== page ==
Most farmers are embracing high horticultural value crops such as passion fruits and avocados ditching crops with unreliable market such as maize, sugarcane and beans.
According to Simon Kirima, the Operations Manager at Kerys Kool Fresh, an exporter of passion fruits, one hectare of land can yield 15 to 20 tonnes of the produce enough to earn farmers up to one million shillings compared to maize which earns between Sh35,000 to Sh60,000 per acre.
“If a farmer sells a kilo of passion at Sh70 for instance, he/she will earn 1.05m from one ha with a yield of 15 tonnes even though the price varies according to demand,” said Kirima.
Passion fruit farming starts with an establishment of an orchard which ensures a strong crop stand that withstands environmental stress.
The crop does well in regions with rainfall of over 1200mm well distributed throughout the year. Irrigation is recommended in areas with rainfall levels below 1200mm.
In Kenya the crop is grown in Thika, Nyamira, Kisii, Nyeri, Kakamega, Murang’a and Nyeri among other regions.
Before cultivating, examine the soil for type, texture, depth, chemical analysis, nutrient and nematode levels. Light to heavy sandy loams of medium texture with good drainage are most suitable. Passion fruits do well in a pH range of 5.5 – 6.5.
“Soil testing costs Sh1500 per sample, in this we test the nutritional analysis, pH, organic carbon matter and the results are normally out in two days,” said Nick Onyango, an officer at SoilCares Ltd, a company that monitors and analyses soil fertility.
Land preparation is done two to three months before planting with hard pan within 80cm being broken.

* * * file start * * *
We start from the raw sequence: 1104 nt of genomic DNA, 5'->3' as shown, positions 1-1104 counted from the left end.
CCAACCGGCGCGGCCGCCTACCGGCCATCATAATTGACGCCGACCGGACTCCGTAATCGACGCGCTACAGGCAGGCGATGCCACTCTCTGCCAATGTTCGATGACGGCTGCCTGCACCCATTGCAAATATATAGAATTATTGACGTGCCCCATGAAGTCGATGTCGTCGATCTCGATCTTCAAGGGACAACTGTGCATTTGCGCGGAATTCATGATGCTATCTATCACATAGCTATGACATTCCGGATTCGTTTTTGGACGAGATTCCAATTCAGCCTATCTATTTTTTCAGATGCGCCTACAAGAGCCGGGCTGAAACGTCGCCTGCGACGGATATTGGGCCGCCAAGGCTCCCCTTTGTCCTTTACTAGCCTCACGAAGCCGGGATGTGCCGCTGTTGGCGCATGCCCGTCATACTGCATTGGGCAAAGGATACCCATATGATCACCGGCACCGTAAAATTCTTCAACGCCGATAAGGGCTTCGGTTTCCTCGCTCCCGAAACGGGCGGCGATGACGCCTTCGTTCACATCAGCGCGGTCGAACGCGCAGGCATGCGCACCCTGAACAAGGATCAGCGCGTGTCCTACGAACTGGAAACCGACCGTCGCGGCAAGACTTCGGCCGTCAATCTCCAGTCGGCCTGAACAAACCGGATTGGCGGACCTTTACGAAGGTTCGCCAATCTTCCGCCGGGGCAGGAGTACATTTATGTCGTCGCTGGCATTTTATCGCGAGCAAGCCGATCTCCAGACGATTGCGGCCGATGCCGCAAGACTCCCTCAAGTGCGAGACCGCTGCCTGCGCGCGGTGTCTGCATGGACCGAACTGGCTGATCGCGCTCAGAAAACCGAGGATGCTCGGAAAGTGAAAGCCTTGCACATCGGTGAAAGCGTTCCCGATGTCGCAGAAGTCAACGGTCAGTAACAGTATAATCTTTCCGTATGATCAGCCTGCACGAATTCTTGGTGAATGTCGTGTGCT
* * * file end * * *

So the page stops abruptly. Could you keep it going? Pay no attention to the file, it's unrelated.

At planting, make holes measuring 45cm wide and 45cm deep spaced at 1.8m between plants and two meters between rows.
Apply at least 10kg of well rotten manure to the plants and mix with the soil
Apply 125g or triple super phosphate (TSP) or diammonium phosphate (DAP) per hole. One bag of DAP costs between Sh2500 to Sh3,000 in the market.
Two weeks after planting, apply calcium ammonium nitrate (CAN) at the rate of 125g per plant.
Regularly weed the plants to remove unwanted plants which may act as hosts for diseases such as mosaic viruses. It also minimizes nutrient competition among plants.
Since passion fruit is a climber, the plant needs support. In this, dig holes to a depth of 50cm with a spacing of six meters apart along the passion seedling rows. Use poles with a height of 2.7m long.
Pruning in passion fruits is done to remove overgrown growth and keep the vines under control. It encourages new growth through removal of weak and dead part. This eases pest and disease management.
According to the National Farmers Service, the demand for the fruit in the local and international market is still unmet.
Kenya exports the fruit to Brazil, Colombia, Zambia, Zimbabwe, Holland, France, United Kingdom, United Arab Emirates, Germany and Belgium.
Passion fruits are very rich in Vitamins A and C and carotene making it an important health food. The fruit is also used for commercial juice processing.